The author ends this warning section by encouraging his readers to exercise the same diligence they have shown in their service now in their relationship with the gracious God who has drawn near to them in Christ. They are to persevere “in realizing the full assurance of hope until the end.” They are to imitate those who “through faith and patience inherit the promises.”

Okay, what does all this add up to? What does the author want his readers to understand and do? It would seem that maturing in the Christian faith somehow entails a holding on or standing firm, while immaturity results from drifting away from the great salvation that God gives us in Jesus. We need to consider Christ—living and acting moment by moment as if He really is present and active in all our relationships and circumstances. As James Torrance, the Scottish theologian, often put it—we are to look away from our selves to Christ. We are to continually draw near to receive and depend on His grace.

This is how we realize the full assurance of our hope. When we live as if the God we have come to know in Christ really is Who He reveals Himself to be, we find that He continually affirms us in our hope in Him. When we draw near, we actually do find grace and mercy to help. When we look to see Jesus and where He is at work, we find Him. And when we make room to receive His rest, pushing away those things that keep us from resting in Him, we find that His peace fills us.

The truth is that we are suspended in God’s grace. There is nowhere else to go to find our true identities, our lives. But we don’t live automatically as if this is indeed the truth of our lives. This is why the author continues to stir his readers to action. But he wants to make sure they are involved in the right actions—those that enable them to continue to trust in and wait on God.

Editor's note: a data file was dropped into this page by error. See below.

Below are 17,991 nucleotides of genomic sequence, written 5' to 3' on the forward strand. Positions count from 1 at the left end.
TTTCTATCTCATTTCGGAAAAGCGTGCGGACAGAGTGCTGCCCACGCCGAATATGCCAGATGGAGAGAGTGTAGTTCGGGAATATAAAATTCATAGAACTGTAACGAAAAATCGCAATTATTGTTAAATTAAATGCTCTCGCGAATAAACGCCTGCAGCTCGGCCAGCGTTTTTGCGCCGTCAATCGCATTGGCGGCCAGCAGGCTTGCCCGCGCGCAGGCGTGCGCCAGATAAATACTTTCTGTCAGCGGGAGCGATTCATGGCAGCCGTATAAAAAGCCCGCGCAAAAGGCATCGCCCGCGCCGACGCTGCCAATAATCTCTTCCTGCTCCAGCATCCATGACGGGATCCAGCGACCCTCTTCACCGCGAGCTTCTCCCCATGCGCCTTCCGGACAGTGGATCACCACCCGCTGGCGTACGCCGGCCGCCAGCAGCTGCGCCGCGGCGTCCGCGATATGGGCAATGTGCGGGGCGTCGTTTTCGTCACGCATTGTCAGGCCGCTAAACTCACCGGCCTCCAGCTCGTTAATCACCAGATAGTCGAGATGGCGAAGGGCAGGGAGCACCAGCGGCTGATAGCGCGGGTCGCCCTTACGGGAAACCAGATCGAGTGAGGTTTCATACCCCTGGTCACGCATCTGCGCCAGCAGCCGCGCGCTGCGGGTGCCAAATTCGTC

And He seeks to motivate them by reminding them of God’s incredible love for and faithfulness to them. He is the one making them His children, sanctifying them, giving them a share in His own life, His rest. In 6:3 the author assures his readers that they will grow to maturity “if God permits.” The “if” here is not conditional as it often connotes in English. The word “as” would be closer to the Greek. The author is not indicating that there is a chance that God will not permit. We will grow as God permits.

The author also addresses his readers as “beloved” and reminds them of God’s good character. In 6:10 “For God is not unrighteous to forget your work …” God is not “out to get them,” looking for them to trip up so that He can give up on them. And he reminds them of the wonderful purposes God has for them—hope and inheritance: words He has expanded on in various ways since the beginning of the letter. Even in this warning, the author seeks to feed their faith, to motivate them not out of fear or guilt, but out of seeing again the unbelievably gracious and faithful character of God.